Most RSS students will keep issued devices during summer

Published 12:00 am Tuesday, May 12, 2020

By Carl Blankenship

SALISBURY — Rowan-Salisbury Schools has issued more devices to students than ever because of the COVID-19 outbreak, and it has to collect them for sale as it makes way for its newest fleet.

The district is currently in the process of selling its technology via the upset bid process. The current highest bid just under $3 million. The process now enters another round where bidders would have to be at least $3.1 million to upset the previous bidder. The process stops when there are no higher bidders. And there are other factors in the process such as financial security involved with selecting a bidder, said Chief Technology Officer David Blattner.

Collecting the devices at the end of a three-year lease cycle would normally be simplified by students physically coming to schools with the devices they use for classes, but schools are closed and the district is taking on a special collection effort where it will take devices from seniors and students who know they will not be returning while allowing the other students to keep the devices over summer break.

Blattner outlined the plan for the RSS Board of Education during its Monday night meeting

When seniors come to collect caps and gowns, they will drive up and drop off their devices in the same place. The number of students who are not graduating and also not returning is small compared to the number of graduates, and the district can take other actions to try and collect devices that do not find their way back through the disbursement days.

The devices all say “property of Rowan-Salisbury Schools” on startup, and Blattner said they can be remotely disabled. So it would not work for someone who wanted to keep it for personal use, which he noted tends to help the devices find their way back to the district.

Blattner also made a point of saying the plan’s impact on device resale should be low, and students who have advanced placement exams to take or work that has to be finished on the devices can hold on to them until they are finished. Allowing returning students to keep the devices will also allow the district to stay in touch and encourage students to learn over the summer.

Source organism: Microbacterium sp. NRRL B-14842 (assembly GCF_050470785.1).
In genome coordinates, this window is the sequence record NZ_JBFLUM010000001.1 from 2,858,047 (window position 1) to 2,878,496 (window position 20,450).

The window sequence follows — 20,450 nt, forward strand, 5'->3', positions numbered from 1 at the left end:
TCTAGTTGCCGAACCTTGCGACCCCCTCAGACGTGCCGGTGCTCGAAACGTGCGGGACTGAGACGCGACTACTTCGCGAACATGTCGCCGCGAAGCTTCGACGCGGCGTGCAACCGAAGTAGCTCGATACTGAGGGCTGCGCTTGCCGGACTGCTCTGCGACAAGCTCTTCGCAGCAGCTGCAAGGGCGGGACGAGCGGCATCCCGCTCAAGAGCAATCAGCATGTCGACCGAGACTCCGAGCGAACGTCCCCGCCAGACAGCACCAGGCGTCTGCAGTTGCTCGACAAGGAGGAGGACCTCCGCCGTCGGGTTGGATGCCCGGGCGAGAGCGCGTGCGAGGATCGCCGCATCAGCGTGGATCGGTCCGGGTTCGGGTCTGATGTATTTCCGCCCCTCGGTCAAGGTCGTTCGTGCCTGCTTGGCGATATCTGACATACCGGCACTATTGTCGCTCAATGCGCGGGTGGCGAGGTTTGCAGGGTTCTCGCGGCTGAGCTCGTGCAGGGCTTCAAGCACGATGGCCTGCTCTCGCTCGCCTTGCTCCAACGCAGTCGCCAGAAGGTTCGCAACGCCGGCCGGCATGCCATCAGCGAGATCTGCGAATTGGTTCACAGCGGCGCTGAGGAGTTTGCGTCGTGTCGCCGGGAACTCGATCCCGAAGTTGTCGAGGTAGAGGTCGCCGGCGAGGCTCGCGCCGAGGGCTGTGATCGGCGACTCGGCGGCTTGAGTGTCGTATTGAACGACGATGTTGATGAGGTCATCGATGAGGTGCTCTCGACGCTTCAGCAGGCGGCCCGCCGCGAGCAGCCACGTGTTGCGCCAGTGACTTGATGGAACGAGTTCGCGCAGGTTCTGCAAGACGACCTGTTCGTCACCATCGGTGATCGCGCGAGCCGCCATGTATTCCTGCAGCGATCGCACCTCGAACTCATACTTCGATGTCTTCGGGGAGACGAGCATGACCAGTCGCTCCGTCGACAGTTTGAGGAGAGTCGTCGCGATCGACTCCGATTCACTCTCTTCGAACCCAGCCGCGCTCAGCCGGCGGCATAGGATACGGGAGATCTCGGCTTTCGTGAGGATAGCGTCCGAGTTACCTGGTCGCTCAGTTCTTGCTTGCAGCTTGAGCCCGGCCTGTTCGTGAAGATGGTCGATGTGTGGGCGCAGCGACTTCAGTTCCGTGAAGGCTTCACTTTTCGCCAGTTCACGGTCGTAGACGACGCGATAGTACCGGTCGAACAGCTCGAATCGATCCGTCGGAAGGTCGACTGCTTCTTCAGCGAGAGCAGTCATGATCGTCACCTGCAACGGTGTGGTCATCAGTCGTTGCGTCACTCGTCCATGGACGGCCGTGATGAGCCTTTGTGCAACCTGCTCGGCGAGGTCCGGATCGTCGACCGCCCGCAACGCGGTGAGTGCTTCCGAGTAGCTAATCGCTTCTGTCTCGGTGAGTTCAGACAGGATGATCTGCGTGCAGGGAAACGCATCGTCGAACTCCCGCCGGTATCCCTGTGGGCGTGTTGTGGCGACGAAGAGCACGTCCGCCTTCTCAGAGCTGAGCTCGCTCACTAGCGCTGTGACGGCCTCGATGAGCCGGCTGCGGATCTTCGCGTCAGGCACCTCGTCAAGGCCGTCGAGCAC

“There was a community connection issue that we thought was important,” said Superintendent Lynn Moody.

The technology department will still provide support as well, though the hours will be scaled back. The hope is delaying collection of most of the devices will also be a positive for the safety of students and families.

Blattner said a full-scale collection of all devices would be a similar amount of time and exposure to when devices were distributed in March.

Students will be incentivized to bring devices back when they return as well so they can be swapped for newer models.

Moody said there is some risk involved, but the district believes it is the best plan.

The district recently entered a new lease agreement with Apple. While the contract was already on the table, the district was also facing possibly not being able to refresh its devices due to impending global electronics shortages due to COVID-19 shuttering manufacturing plants in China if it did not approve the contract

About Carl Blankenship

Carl Blankenship has covered education for the Post since December 2019. Before coming to Salisbury he was a staff writer for The Avery Journal-Times in Newland and graduated from Appalachian State University in 2017, where he was editor of The Appalachian.

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